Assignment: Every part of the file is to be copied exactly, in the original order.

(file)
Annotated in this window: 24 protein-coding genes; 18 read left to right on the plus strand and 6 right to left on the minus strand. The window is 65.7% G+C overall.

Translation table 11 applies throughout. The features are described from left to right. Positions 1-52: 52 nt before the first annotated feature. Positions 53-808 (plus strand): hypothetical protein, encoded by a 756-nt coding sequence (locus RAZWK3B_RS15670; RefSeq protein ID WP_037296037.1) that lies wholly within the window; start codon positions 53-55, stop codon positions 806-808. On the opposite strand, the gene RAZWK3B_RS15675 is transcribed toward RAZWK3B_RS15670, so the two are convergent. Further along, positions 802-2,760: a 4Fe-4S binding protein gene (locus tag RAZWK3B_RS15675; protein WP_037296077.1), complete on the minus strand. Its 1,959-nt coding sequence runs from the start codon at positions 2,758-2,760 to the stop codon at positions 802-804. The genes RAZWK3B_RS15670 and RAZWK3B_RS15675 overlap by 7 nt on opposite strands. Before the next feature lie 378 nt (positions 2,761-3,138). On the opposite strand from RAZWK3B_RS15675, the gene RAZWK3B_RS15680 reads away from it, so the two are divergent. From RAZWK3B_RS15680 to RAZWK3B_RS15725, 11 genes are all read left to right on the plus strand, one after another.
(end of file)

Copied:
Annotated in this window: 24 protein-coding genes; 18 read left to right on the plus strand and 6 right to left on the minus strand. The window is 65.7% G+C overall.

Translation table 11 applies throughout. The features are described from left to right. Positions 1-52: 52 nt before the first annotated feature. Positions 53-808 (plus strand): hypothetical protein, encoded by a 756-nt coding sequence (locus RAZWK3B_RS15670; RefSeq protein ID WP_037296037.1) that lies wholly within the window; start codon positions 53-55, stop codon positions 806-808. On the opposite strand, the gene RAZWK3B_RS15675 is transcribed toward RAZWK3B_RS15670, so the two are convergent. Further along, positions 802-2,760: a 4Fe-4S binding protein gene (locus tag RAZWK3B_RS15675; protein WP_037296077.1), complete on the minus strand. Its 1,959-nt coding sequence runs from the start codon at positions 2,758-2,760 to the stop codon at positions 802-804. The genes RAZWK3B_RS15670 and RAZWK3B_RS15675 overlap by 7 nt on opposite strands. Before the next feature lie 378 nt (positions 2,761-3,138). On the opposite strand from RAZWK3B_RS15675, the gene RAZWK3B_RS15680 reads away from it, so the two are divergent. From RAZWK3B_RS15680 to RAZWK3B_RS15725, 11 genes are all read left to right on the plus strand, one after another.